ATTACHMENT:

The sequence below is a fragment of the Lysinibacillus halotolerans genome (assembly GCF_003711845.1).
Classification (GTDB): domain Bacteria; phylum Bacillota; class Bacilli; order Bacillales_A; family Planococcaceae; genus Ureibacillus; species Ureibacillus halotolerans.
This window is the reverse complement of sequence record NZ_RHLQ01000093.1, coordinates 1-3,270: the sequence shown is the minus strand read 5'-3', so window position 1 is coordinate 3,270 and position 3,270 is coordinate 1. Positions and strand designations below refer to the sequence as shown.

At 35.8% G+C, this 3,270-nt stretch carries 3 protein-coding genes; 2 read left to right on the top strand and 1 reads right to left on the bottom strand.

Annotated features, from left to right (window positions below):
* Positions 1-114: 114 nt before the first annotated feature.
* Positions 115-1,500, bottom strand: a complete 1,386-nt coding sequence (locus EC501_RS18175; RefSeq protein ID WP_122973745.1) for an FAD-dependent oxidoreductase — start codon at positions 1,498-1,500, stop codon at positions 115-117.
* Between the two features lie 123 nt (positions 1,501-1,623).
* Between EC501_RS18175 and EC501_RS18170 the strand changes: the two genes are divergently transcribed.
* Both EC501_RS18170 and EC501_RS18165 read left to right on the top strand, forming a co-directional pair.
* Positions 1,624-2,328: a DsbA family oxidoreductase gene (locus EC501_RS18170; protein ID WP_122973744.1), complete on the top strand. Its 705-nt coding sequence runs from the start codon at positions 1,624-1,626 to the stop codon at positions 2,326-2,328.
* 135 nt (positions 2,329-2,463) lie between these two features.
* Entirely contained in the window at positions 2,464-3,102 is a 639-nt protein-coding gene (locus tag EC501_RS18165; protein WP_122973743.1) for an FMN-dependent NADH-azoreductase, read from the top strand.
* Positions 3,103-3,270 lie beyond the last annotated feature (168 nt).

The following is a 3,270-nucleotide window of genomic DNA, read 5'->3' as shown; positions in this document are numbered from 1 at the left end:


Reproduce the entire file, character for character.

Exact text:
The sequence below is a fragment of the Lysinibacillus halotolerans genome (assembly GCF_003711845.1).
Classification (GTDB): domain Bacteria; phylum Bacillota; class Bacilli; order Bacillales_A; family Planococcaceae; genus Ureibacillus; species Ureibacillus halotolerans.
This window is the reverse complement of sequence record NZ_RHLQ01000093.1, coordinates 1-3,270: the sequence shown is the minus strand read 5'-3', so window position 1 is coordinate 3,270 and position 3,270 is coordinate 1. Positions and strand designations below refer to the sequence as shown.

At 35.8% G+C, this 3,270-nt stretch carries 3 protein-coding genes; 2 read left to right on the top strand and 1 reads right to left on the bottom strand.

Annotated features, from left to right (window positions below):
* Positions 1-114: 114 nt before the first annotated feature.
* Positions 115-1,500, bottom strand: a complete 1,386-nt coding sequence (locus EC501_RS18175; RefSeq protein ID WP_122973745.1) for an FAD-dependent oxidoreductase — start codon at positions 1,498-1,500, stop codon at positions 115-117.
* Between the two features lie 123 nt (positions 1,501-1,623).
* Between EC501_RS18175 and EC501_RS18170 the strand changes: the two genes are divergently transcribed.
* Both EC501_RS18170 and EC501_RS18165 read left to right on the top strand, forming a co-directional pair.
* Positions 1,624-2,328: a DsbA family oxidoreductase gene (locus EC501_RS18170; protein ID WP_122973744.1), complete on the top strand. Its 705-nt coding sequence runs from the start codon at positions 1,624-1,626 to the stop codon at positions 2,326-2,328.
* 135 nt (positions 2,329-2,463) lie between these two features.
* Entirely contained in the window at positions 2,464-3,102 is a 639-nt protein-coding gene (locus tag EC501_RS18165; protein WP_122973743.1) for an FMN-dependent NADH-azoreductase, read from the top strand.
* Positions 3,103-3,270 lie beyond the last annotated feature (168 nt).

The following is a 3,270-nucleotide window of genomic DNA, read 5'->3' as shown; positions in this document are numbered from 1 at the left end: